c. have the patient in a sitting position.
d. apply the belt as tightly as possible.
13. When caring for a patient who has been restrained, how often will the nurse perform an assessment?
a. Every 15 minutes
b. Every 30 minutes
c. Every hour
d. Every 2 hours
14. When caring for a patient who has an arm or leg restraint in place, how often will the nurse remove the restraint?
a. Every 15 minutes
b. Every 30 minutes
c. Every hour
d. Every 2 hours
15. When assessing a patient, a nurse notes that the skin distal to a restraint is pale and cool to the touch. Which of the following interventions will the nurse perform first?
a. Remove the restraint.
b. Loosen the restraint.
c. Obtain a larger restraint.
d. Reapply the restraint with more padding.
16. A nurse enters the room of a patient who is sitting in a chair and begins to have a seizure. To promote patient safety, which nursing intervention will the nurse initially perform?
a. Immediately call for assistance.
b. Assist the patient to the floor.
c. Put the patient back into the bed.
d. Insert a padded tongue blade into the patient’s mouth.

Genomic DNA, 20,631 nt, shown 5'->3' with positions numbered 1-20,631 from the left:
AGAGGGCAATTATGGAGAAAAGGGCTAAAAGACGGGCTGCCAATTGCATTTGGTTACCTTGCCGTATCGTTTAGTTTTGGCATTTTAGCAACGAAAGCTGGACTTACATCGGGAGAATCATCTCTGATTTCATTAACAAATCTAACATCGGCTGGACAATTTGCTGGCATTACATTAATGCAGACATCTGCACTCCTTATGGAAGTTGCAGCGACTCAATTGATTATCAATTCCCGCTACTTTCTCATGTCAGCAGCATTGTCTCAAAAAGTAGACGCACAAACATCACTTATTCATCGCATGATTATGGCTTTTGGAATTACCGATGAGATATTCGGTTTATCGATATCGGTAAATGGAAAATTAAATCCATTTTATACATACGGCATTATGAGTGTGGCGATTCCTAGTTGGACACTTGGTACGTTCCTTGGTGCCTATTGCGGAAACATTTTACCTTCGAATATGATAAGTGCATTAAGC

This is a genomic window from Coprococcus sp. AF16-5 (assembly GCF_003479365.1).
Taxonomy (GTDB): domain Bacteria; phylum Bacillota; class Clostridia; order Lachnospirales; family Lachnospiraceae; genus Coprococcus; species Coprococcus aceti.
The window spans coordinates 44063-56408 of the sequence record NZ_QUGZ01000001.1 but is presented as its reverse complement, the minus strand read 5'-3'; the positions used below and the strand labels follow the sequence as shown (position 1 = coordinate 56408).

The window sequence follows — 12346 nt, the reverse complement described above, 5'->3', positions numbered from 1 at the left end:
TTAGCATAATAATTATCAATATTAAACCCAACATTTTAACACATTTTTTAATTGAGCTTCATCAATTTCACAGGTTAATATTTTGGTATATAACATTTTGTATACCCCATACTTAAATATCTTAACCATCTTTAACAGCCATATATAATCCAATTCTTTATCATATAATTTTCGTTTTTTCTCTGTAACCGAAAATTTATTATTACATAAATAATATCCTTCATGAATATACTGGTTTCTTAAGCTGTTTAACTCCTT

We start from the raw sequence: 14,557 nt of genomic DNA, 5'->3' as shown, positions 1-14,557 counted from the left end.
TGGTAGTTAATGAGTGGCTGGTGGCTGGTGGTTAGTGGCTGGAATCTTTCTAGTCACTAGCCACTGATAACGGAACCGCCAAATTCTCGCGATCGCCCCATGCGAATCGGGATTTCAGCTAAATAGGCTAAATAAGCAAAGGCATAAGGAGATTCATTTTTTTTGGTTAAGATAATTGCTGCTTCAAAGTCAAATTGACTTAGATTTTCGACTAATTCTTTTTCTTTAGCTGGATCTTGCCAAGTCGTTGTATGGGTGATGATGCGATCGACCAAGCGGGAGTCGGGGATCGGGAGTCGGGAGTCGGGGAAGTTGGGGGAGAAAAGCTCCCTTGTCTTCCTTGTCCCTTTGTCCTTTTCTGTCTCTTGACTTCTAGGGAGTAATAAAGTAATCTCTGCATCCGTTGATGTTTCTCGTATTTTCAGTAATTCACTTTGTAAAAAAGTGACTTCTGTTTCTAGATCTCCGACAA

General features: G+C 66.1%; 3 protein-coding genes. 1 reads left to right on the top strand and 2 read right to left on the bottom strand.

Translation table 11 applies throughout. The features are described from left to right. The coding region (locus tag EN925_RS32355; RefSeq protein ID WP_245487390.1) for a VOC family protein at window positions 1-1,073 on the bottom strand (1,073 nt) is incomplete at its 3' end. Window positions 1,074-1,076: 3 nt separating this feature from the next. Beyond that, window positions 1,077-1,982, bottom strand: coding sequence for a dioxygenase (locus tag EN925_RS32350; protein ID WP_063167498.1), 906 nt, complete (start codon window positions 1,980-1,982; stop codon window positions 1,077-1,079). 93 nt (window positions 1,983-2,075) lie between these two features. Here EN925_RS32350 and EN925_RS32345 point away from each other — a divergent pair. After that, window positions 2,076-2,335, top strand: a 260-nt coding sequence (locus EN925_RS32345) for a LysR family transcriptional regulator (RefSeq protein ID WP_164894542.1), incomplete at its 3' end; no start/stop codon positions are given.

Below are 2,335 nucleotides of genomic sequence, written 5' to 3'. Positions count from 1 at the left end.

17. What should the nurse do to prevent a patient from aspirating during a seizure?
a. Insert an oral airway.
b. Restrain the patient securely.
c. Sit the patient upright.
d. Turn the patient onto his/her side.
1. A safe health care environment is one in which: (Select all that apply.)
a. the patient’s basic needs are met.
b. physical hazards are reduced.
c. transmission of microorganisms is reduced.
d. sanitary measures are carried out.
2. Effective fall prevention programs include which of the following? (Select all that apply.)
a. Risk assessment
b. Medication reviews
c. Use of assistive devices
d. Exercise and strength training
3. Which of the following fall prevention strategies should the nurse perform on all hospitalized patients? (Select all that apply.)
a. Conduct hourly rounds.
b. Provide the patient regular toileting.
c. Assess the patient’s comfort needs.
d. Evaluate the effectiveness of pain medication.
4. Which of the following alternatives to physical restraints should the nurse use to promote patient safety? (Select all that apply.)